Conclusions: Measurement of the serum Phi and tissue DNA content at the time of diagnosis are able to predict which men enrolled in an AS cohort will ultimately require treatment for PCa.

Pregnancy, Chromosomes, and Receptors

By Elliot S. Gershon MD

The-Scientist.com, May 13, 2010  –  The search for potential genetic and environmental causes of schizophrenia began not long after Eugen Bleuler coined the name of the disease in 1908. In the first decades of the 20th century, twin and adoption studies began to consistently point to an inherited component in the susceptibility to the disease. In the decades before the molecular era, the twin data implied that it was a multigenic disease, with multiple genes of modest or small effect.

That general sense of a multifactorial etiology became apparent at a time during which evidence for an environmental component came with surprising difficulty. That evidence emerged slowly from careful epidemiologic studies of second-trimester influenza infections, and from the consequences of deliberate starvation of the Dutch population by the Nazis during the winter of 1944. After both events, women who endured these conditions during their second trimesters had more babies who grew up to have schizophrenia. Researchers have also observed that obstetric and perinatal problems are associated with the disease, and they now generally accept that physical problems during pregnancy can increase the likelihood of schizophrenia.

As the molecular era began in the middle of the 20th century, researchers confirmed the likely multigenic nature of schizophrenia’s etiology. Reseachers began applying the first human molecular genetic maps to schizophrenia soon after such maps became available in the 1980s. They have since linked certain chromosomal regions more or less consistently to schizophrenia in different studies, and some genes in those regions appear to be associated with susceptibility.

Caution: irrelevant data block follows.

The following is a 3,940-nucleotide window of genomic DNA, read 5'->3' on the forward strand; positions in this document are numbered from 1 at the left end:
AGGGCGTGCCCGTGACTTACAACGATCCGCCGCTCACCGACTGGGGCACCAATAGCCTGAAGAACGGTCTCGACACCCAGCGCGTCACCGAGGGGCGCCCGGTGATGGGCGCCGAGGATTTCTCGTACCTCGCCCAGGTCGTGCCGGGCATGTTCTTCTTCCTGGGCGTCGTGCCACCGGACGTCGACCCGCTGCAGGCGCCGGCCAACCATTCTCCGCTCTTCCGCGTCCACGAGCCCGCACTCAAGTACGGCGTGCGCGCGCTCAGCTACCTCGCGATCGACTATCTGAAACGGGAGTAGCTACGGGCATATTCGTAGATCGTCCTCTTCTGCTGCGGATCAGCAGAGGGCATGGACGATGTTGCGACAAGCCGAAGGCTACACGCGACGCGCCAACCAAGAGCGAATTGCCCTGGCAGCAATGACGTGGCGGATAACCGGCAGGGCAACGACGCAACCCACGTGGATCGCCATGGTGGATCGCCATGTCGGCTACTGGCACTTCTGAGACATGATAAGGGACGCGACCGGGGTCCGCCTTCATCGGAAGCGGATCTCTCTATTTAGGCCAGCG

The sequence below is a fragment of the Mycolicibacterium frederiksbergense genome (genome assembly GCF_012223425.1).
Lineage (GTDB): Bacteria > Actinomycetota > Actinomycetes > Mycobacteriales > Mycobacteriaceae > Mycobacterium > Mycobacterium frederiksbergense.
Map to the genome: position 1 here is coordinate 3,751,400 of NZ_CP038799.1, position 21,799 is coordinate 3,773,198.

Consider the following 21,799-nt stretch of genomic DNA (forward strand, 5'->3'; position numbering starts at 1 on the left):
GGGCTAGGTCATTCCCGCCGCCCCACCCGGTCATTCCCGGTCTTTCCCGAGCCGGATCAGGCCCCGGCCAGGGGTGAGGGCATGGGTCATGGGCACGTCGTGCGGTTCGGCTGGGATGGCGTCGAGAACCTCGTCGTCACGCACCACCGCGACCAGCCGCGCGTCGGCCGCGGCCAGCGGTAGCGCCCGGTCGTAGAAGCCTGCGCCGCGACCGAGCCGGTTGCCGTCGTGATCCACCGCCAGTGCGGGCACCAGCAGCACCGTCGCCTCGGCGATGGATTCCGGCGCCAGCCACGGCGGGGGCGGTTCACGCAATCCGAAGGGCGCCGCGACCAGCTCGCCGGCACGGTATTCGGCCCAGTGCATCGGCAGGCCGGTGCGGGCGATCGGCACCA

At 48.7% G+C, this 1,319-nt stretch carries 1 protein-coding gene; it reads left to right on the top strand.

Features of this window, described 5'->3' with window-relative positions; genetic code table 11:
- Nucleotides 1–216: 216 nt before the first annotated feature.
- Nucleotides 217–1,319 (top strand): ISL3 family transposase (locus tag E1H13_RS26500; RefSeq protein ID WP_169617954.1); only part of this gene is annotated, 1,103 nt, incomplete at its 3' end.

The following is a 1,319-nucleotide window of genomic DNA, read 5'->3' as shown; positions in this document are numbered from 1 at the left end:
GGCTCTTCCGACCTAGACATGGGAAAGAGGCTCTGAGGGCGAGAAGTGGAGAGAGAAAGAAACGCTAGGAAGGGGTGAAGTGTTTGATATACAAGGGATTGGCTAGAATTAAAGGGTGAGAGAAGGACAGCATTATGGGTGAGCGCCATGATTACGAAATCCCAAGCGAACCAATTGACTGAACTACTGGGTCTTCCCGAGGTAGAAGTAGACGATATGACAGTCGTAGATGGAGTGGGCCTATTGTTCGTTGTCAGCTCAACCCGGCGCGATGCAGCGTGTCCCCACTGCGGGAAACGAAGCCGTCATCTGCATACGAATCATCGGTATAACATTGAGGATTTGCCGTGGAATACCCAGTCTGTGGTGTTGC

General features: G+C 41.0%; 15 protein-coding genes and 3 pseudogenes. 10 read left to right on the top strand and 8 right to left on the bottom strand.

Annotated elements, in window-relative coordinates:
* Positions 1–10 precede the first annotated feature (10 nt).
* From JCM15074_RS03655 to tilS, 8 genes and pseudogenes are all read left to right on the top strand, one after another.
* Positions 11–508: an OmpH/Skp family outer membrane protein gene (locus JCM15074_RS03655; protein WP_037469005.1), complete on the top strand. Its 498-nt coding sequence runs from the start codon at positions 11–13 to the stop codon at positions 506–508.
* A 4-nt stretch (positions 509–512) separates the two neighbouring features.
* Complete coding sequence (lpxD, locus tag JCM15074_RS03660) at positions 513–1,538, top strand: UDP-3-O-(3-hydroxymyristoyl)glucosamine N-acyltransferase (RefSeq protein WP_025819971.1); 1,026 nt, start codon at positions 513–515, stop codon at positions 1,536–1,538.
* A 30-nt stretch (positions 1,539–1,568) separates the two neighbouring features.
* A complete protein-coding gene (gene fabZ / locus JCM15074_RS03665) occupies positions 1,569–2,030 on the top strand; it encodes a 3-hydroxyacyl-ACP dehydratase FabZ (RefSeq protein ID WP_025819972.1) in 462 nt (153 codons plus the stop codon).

Norton, Williams, and Owen, in a 2006 review, concluded that “the strongest evidence for putative schizophrenia susceptibility loci relates to the genes encoding dysbindin (DTNBP1) and neuregulin (NRG1). For other genes, disrupted in schizophrenia (DISC1), D-amino acid oxidase activator (DAOA), regulator of G-protein signaling 4 (RGS4) and V-AKT murine thymoma viral oncogene homolog 1 (AKT1), the data are promising but not yet compelling. In the most convincing cases, the risk haplotypes appear to be associated with small effect sizes and do not fully explain the linkage findings that prompted each study.”1 However, a systematic statistical meta-analytic approach indicates less evidence for DISC1 and RGS4 (see Table 2) and supports other associations. (For a database of all published studies on gene associations with schizophrenia, see www.schizophreniaforum.org/res/sczgene/default.asp).

The data suggest that treatments might be tailored to the susceptibility variants.

It is not clear if a gene-environment interaction exists, or if the environmental events act independently. One recent report indicates a specific gene-environment interaction in schizophrenia, in which traumatic brain injury was more likely to be associated with schizophrenia in patients with a family history of that disorder.2 In the past the interpersonal environment of the family was thought to play a role in susceptibility, but this does not appear to be the case. Nonetheless, some differences in expressed emotion within families are associated with differences in severity of illness in the patients.